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Flying Is Both a Blessing and a Curse

Sunday, 28 June 2015
We got up extra early and were at the restaurant for breakfast early—6am—and then caught the shuttle at 7am. I was checking a second piece of luggage, so we had to wait in line for that. (They didn’t charge me! Three years ago I had to pay extra to bring a second piece of luggage, but now the American Airlines website proclaims that the second piece is free. When did that change?)

Gerry walked me right up through the security gate and watched me pass through. (sigh) Watched me, in fact, until I rounded the next corner and couldn’t be seen.

It was very, very busy. The lines were long to check in, to go through security, to pass through U.S. Customs. Tourist season, remember. I don’t usually travel during the height of the tourist rush, so I know now I should have allowed more than the recommended two hours (and I was there two and a half hours early). I didn’t have time to do my VAT forms or get anything in the duty-free.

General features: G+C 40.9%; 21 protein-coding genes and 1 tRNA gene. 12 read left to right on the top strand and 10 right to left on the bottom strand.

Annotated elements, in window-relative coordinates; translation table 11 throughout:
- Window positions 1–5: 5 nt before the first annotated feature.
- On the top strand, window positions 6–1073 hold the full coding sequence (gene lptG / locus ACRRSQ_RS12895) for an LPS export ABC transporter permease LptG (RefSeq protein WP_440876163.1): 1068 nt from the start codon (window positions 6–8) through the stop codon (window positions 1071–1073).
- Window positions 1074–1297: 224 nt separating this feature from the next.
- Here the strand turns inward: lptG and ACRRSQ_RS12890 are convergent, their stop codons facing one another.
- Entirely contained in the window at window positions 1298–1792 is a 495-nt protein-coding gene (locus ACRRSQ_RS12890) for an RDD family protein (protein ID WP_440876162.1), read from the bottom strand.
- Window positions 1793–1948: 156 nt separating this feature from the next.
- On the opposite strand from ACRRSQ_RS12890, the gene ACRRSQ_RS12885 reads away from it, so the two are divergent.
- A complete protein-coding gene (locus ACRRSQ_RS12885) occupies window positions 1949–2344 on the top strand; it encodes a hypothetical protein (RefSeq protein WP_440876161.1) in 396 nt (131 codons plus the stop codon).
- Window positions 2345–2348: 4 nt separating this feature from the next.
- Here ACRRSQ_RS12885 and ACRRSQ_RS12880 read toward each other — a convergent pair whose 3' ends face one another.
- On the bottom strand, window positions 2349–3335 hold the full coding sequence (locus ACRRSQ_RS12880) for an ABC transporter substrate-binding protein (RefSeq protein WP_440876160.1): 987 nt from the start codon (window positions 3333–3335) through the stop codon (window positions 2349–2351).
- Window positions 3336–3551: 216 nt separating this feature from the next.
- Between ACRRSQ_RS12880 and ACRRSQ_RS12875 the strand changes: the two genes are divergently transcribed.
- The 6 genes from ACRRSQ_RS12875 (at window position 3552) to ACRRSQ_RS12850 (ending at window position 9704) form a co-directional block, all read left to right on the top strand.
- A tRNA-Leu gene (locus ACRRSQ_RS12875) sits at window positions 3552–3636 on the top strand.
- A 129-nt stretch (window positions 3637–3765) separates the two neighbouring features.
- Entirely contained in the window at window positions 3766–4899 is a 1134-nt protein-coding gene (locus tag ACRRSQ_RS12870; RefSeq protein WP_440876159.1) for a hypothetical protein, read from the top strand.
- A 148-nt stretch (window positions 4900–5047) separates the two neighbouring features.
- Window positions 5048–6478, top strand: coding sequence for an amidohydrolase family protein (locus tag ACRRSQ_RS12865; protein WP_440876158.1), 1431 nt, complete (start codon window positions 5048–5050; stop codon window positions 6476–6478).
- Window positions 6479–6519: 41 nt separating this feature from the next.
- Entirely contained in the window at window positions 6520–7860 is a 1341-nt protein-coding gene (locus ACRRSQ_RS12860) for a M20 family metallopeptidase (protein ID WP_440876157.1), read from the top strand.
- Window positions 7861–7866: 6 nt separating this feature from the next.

There are no electric plugs in the Dublin Airport, except in one little room that had two plugs (what’s up with that?)—and I’d forgotten to charge up the Kindle the night before (partly because I was using my adapter for other things: CPAP, for example). But all the lines I stood in took so long that they’d started boarding by the time I arrived at my gate.

Honestly, flying is a miserable experience. It used to be exciting and fun, back in the day. Today it felt like the seats had gotten smaller since my arrival—in the last eleven days.

That said, one of the nice things about flying is the view from above. This last view of Ireland always makes me a bit melancholy, though.